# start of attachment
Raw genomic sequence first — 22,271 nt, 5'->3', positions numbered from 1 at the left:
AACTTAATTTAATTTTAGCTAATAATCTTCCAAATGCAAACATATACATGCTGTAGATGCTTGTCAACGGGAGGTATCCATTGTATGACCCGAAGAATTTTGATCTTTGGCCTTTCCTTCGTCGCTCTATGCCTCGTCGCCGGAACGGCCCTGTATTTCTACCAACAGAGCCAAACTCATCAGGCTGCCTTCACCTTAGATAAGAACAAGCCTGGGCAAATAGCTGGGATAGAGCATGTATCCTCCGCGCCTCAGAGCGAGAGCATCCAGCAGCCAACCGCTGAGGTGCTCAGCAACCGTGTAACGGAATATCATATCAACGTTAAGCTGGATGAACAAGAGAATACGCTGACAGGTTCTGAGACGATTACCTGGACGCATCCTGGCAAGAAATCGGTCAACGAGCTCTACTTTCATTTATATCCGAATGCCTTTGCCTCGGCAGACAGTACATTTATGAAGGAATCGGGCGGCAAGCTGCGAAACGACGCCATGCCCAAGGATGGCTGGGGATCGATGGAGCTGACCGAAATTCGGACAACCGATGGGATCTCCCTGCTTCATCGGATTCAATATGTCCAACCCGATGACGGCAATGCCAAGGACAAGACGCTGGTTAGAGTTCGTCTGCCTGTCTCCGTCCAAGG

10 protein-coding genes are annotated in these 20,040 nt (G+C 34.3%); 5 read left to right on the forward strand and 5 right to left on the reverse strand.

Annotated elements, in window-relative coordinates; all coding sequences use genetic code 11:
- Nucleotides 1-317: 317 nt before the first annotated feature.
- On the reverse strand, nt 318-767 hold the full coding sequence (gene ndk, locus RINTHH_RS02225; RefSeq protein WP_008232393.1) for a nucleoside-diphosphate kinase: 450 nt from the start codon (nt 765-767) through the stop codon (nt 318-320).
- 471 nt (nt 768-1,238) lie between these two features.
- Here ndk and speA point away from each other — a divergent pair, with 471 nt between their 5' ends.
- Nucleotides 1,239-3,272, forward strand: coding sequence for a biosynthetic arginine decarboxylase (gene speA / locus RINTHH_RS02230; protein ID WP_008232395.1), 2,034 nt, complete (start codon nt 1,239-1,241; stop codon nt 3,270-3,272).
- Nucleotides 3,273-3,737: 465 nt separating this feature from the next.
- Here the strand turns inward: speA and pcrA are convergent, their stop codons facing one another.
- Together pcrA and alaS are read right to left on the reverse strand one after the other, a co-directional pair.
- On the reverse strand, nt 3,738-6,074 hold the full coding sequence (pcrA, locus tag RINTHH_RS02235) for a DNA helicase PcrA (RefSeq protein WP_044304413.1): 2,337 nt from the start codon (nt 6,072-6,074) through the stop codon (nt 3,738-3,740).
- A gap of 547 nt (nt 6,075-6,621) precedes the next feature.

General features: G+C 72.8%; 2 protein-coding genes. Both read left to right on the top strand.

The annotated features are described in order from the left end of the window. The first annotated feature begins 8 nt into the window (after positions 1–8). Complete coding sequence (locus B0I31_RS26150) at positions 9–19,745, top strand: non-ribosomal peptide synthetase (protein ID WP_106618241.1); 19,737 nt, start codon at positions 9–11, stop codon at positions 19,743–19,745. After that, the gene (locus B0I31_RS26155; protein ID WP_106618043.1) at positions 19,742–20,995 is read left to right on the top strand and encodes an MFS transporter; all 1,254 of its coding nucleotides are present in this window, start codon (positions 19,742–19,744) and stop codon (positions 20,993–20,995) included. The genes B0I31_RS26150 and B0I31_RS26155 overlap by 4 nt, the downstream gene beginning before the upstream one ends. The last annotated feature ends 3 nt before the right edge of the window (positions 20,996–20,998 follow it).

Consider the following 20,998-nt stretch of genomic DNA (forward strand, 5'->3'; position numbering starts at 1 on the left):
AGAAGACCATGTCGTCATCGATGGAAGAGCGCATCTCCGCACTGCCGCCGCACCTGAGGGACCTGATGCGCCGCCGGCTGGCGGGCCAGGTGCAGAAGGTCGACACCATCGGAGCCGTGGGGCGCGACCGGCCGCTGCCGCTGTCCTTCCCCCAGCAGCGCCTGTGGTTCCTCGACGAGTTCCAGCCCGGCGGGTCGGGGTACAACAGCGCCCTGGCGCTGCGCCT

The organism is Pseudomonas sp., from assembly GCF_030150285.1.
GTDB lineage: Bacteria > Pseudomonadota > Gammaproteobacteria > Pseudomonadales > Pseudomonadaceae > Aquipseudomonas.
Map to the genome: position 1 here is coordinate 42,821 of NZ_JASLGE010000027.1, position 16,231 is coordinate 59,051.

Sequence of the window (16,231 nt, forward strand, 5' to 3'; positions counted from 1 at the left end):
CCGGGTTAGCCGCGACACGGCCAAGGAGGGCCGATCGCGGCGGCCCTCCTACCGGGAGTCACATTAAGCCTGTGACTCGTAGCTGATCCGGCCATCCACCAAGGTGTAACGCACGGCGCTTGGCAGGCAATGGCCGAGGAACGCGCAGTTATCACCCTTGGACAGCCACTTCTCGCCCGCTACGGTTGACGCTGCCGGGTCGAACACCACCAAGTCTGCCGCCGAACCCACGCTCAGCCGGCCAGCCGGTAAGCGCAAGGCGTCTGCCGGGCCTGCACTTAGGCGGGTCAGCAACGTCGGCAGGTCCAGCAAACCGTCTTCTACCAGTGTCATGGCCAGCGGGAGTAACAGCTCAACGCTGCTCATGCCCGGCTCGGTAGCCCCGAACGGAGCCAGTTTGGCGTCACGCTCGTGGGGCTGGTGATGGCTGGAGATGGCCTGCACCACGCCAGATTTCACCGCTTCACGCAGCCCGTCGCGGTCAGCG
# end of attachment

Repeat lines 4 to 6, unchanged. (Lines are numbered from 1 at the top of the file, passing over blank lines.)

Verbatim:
Annotated elements, in window-relative coordinates; all coding sequences use genetic code 11:
- Nucleotides 1-317: 317 nt before the first annotated feature.
- On the reverse strand, nt 318-767 hold the full coding sequence (gene ndk, locus RINTHH_RS02225; RefSeq protein WP_008232393.1) for a nucleoside-diphosphate kinase: 450 nt from the start codon (nt 765-767) through the stop codon (nt 318-320).